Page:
Things to beguile the charmless (Part 2)
Sunday 4 December 2011, 12.01am HKT
There are roughly 21 days to go before Christmas for you to blow your life savings on gifts for the ingrates and other assorted cattle in your overly extended family. One of the more fetching gifts to consider is a charm bracelet.
One for the boys
Charm bracelets aren’t just for women, you know. They’re okay for men too, though I wouldn’t go as far as to recommend the menfolk start wearing them at work. Kinda sends the wrong message in most cases, you know what I mean?
And if you happen to be a guy and a biker as well (of the motorcycle variety, like me), a charm bracelet just doesn’t seem to quite fit in with the image of a lean, mean and keen biker that you’re trying to project.
Protip: I reckon chopper bikers (such as yours truly) could get away with a charm bracelet — as long as:
- it’s worn on the left wrist
- the charms themselves are not too ‘dangly’
- the charms are either few or all-out massive in numbers
Barebones dingly-dangly bracie
First off, the bracelet itself should be sterling (925) silver at the very least, or 9-karat gold for the well-heeled. (Your bank balance may vary considerably downwards after the purchase.)
FACT: Carat (ct: 1ct = 200 mg) is for diamonds and gems, and karat (kt) for gold. Don’t confuse the two, as many jewellers still make that mistake. You would’ve thought that of all people…
Protip: Avoid electroplated bracelets. They’re a waste of money. The plating rubs off like mad after only a few wearings, and then the base metal underneath causes unsightly black stains on the skin that’s really hard to clean off.
A barebones charm bracelet should have three dingly-danglies at a minimum.
Protip: Every charm ideally should have a story behind it. But it doesn’t matter if there’s no story.
1. Astrological sign. Go by Western zodiac (e.g. Aquarius) or by Oriental animal sign (e.g. Rat for 1960, 1972, 1984, 1996 and 2008), whichever works best for you.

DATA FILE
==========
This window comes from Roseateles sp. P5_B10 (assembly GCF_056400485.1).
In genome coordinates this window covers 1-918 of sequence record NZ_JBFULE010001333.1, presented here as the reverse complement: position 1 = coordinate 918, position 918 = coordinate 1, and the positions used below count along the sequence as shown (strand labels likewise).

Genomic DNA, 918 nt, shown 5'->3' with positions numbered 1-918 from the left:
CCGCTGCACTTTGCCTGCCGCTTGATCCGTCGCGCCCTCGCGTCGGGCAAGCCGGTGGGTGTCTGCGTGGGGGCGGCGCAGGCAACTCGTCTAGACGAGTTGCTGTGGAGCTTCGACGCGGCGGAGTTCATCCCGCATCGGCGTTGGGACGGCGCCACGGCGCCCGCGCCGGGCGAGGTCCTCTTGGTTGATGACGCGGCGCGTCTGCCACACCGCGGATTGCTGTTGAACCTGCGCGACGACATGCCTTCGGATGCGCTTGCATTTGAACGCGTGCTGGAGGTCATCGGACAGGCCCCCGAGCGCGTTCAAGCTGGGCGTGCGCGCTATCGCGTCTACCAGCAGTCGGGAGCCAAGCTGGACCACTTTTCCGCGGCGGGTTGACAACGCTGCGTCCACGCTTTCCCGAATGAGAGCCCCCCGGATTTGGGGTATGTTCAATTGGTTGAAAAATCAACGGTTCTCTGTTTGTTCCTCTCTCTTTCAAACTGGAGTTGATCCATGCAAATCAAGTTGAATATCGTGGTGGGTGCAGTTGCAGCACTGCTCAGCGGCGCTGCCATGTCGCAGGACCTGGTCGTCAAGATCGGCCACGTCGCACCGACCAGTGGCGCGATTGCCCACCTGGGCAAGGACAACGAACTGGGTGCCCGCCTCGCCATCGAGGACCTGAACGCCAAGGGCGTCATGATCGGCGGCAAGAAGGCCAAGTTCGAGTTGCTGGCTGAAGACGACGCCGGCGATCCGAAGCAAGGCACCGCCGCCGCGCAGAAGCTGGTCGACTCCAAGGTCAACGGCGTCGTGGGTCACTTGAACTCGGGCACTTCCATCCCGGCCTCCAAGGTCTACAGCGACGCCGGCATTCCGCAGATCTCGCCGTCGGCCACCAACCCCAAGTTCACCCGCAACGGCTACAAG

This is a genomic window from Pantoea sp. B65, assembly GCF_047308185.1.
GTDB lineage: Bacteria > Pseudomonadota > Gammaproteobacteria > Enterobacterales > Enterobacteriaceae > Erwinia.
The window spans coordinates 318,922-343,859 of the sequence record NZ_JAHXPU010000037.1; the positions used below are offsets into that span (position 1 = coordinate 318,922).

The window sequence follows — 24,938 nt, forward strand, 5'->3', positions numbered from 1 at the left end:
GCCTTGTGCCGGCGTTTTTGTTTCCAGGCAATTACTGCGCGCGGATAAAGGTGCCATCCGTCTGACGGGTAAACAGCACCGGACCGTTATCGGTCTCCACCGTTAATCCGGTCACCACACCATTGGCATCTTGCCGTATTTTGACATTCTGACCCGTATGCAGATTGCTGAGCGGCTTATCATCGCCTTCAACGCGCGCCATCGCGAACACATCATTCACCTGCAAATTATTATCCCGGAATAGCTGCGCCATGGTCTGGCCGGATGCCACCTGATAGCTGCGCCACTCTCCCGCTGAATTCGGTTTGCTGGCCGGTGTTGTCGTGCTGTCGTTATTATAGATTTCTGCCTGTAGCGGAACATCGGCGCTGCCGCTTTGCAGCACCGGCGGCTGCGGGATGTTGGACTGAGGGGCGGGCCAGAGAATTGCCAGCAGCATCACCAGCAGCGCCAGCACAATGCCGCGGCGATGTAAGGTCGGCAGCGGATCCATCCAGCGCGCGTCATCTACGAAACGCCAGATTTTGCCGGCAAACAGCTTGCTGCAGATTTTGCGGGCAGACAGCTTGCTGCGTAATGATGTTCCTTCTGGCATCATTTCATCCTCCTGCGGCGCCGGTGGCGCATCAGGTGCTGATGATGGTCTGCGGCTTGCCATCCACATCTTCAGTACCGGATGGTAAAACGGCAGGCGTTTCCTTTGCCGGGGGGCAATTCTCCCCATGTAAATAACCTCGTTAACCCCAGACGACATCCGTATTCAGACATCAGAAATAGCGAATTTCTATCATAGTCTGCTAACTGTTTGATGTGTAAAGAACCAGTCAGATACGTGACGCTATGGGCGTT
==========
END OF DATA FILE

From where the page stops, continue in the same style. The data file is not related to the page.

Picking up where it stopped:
2. Place of birth. Use your imagination a bit for this, although some places don’t exactly lend to the imagination. A cowboy hat for Texas is wee obvious, as is a junk for Hong Kong (where I was born). Much more interesting would be an adobe, which could mean anywhere from Arizona to Chile to Iran to Kyrgyzstan. If all else fails, go for the lowest common denominator: your national symbol or flag.
3. Weakness/strength. Everyone has something screwed up inside them. Word Nymph says in her article she has a crutch-shaped charm to represent brittle ankles. I’m having a hard time locating a brain-shaped charm for my birdbrain loopy mind. Call me if you have an ear charm for The Naked Listener.
Those three are the absolute minimum. If you can’t manage those, forget charm bracelets.
Interestingly, when it comes to charm bracelets, the Japanese often include a blood-type charm. This is not because their country is in constant danger from earthquakes, tsunamis and volcanic eruptions, which would make sense in having such charms. It is because the Japanese believe in the insane theory that your blood says it all.
Read the dedicated post on the Japanese obsession with blood types.
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Protips for buying the right charm
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© The Naked Listener’s Weblog, 2011.
Images: ‘Nicola’ bracelet via Welded-Bliss ♦ Chinese wristcord via chinese-zodiac-symbols.com ♦ Junk charm via Charmmakers ♦ Blood-type charms via Legacies Heirlooms at eBay. Juicy Couture Christmas crutch charm via ebeyss.